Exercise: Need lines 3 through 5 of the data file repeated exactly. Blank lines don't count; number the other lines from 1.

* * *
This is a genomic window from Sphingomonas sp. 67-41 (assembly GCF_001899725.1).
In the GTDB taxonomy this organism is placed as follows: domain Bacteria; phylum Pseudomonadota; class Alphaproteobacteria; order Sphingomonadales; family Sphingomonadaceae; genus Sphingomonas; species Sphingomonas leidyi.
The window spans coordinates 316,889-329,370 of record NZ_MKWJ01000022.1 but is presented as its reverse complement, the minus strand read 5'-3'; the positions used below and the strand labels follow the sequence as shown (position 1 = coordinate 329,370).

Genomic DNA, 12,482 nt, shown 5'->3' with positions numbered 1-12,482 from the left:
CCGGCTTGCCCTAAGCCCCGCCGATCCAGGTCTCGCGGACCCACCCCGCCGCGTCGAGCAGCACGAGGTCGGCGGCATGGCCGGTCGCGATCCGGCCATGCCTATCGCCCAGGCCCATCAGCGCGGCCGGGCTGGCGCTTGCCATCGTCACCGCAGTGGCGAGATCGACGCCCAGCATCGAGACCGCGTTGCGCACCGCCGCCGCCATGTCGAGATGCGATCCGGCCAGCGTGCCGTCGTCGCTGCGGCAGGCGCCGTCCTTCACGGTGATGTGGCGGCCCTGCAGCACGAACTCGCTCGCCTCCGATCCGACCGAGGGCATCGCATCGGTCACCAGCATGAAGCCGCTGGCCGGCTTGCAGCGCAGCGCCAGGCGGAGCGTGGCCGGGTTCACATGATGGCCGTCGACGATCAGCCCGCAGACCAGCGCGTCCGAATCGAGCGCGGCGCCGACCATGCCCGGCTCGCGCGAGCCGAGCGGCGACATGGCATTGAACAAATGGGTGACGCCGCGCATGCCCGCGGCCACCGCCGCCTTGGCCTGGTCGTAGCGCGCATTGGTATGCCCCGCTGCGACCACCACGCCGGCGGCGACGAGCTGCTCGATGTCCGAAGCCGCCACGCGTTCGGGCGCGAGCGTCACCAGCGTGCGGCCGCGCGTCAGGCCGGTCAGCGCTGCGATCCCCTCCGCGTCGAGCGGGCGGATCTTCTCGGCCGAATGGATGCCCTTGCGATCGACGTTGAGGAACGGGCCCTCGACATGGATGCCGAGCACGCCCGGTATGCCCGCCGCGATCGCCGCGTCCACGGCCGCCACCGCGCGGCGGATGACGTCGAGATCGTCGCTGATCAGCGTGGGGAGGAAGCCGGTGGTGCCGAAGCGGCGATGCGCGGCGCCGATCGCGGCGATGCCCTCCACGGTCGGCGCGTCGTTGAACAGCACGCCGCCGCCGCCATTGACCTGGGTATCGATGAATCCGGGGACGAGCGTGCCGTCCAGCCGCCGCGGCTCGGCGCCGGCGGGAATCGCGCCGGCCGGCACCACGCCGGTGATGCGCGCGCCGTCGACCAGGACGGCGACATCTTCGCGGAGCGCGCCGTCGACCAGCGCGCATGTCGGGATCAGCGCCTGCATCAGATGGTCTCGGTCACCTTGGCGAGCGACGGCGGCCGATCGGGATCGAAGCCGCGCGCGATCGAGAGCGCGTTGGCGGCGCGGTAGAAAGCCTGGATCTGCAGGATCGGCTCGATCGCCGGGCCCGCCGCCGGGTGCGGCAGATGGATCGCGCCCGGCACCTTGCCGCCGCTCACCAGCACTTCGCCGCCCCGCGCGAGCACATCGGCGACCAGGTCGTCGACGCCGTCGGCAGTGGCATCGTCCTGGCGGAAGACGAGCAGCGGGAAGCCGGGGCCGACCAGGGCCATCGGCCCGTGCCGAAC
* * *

The window spans coordinates 316,889-329,370 of record NZ_MKWJ01000022.1 but is presented as its reverse complement, the minus strand read 5'-3'; the positions used below and the strand labels follow the sequence as shown (position 1 = coordinate 329,370).

Genomic DNA, 12,482 nt, shown 5'->3' with positions numbered 1-12,482 from the left:
CCGGCTTGCCCTAAGCCCCGCCGATCCAGGTCTCGCGGACCCACCCCGCCGCGTCGAGCAGCACGAGGTCGGCGGCATGGCCGGTCGCGATCCGGCCATGCCTATCGCCCAGGCCCATCAGCGCGGCCGGGCTGGCGCTTGCCATCGTCACCGCAGTGGCGAGATCGACGCCCAGCATCGAGACCGCGTTGCGCACCGCCGCCGCCATGTCGAGATGCGATCCGGCCAGCGTGCCGTCGTCGCTGCGGCAGGCGCCGTCCTTCACGGTGATGTGGCGGCCCTGCAGCACGAACTCGCTCGCCTCCGATCCGACCGAGGGCATCGCATCGGTCACCAGCATGAAGCCGCTGGCCGGCTTGCAGCGCAGCGCCAGGCGGAGCGTGGCCGGGTTCACATGATGGCCGTCGACGATCAGCCCGCAGACCAGCGCGTCCGAATCGAGCGCGGCGCCGACCATGCCCGGCTCGCGCGAGCCGAGCGGCGACATGGCATTGAACAAATGGGTGACGCCGCGCATGCCCGCGGCCACCGCCGCCTTGGCCTGGTCGTAGCGCGCATTGGTATGCCCCGCTGCGACCACCACGCCGGCGGCGACGAGCTGCTCGATGTCCGAAGCCGCCACGCGTTCGGGCGCGAGCGTCACCAGCGTGCGGCCGCGCGTCAGGCCGGTCAGCGCTGCGATCCCCTCCGCGTCGAGCGGGCGGATCTTCTCGGCCGAATGGATGCCCTTGCGATCGACGTTGAGGAACGGGCCCTCGACATGGATGCCGAGCACGCCCGGTATGCCCGCCGCGATCGCCGCGTCCACGGCCGCCACCGCGCGGCGGATGACGTCGAGATCGTCGCTGATCAGCGTGGGGAGGAAGCCGGTGGTGCCGAAGCGGCGATGCGCGGCGCCGATCGCGGCGATGCCCTCCACGGTCGGCGCGTCGTTGAACAGCACGCCGCCGCCGCCATTGACCTGGGTATCGATGAATCCGGGGACGAGCGTGCCGTCCAGCCGCCGCGGCTCGGCGCCGGCGGGAATCGCGCCGGCCGGCACCACGCCGGTGATGCGCGCGCCGTCGACCAGGACGGCGACATCTTCGCGGAGCGCGCCGTCGACCAGCGCGCATGTCGGGATCAGCGCCTGCATCAGATGGTCTCGGTCACCTTGGCGAGCGACGGCGGCCGATCGGGATCGAAGCCGCGCGCGATCGAGAGCGCGTTGGCGGCGCGGTAGAAAGCCTGGATCTGCAGGATCGGCTCGATCGCCGGGCCCGCCGCCGGGTGCGGCAGATGGATCGCGCCCGGCACCTTGCCGCCGCTCACCAGCACTTCGCCGCCCCGCGCGAGCACATCGGCGACCAGGTCGTCGACGCCGTCGGCAGTGGCATCGTCCTGGCGGAAGACGAGCAGCGGGAAGCCGGGGCCGACCAGGGCCATCGGCCCGTGCCGAAC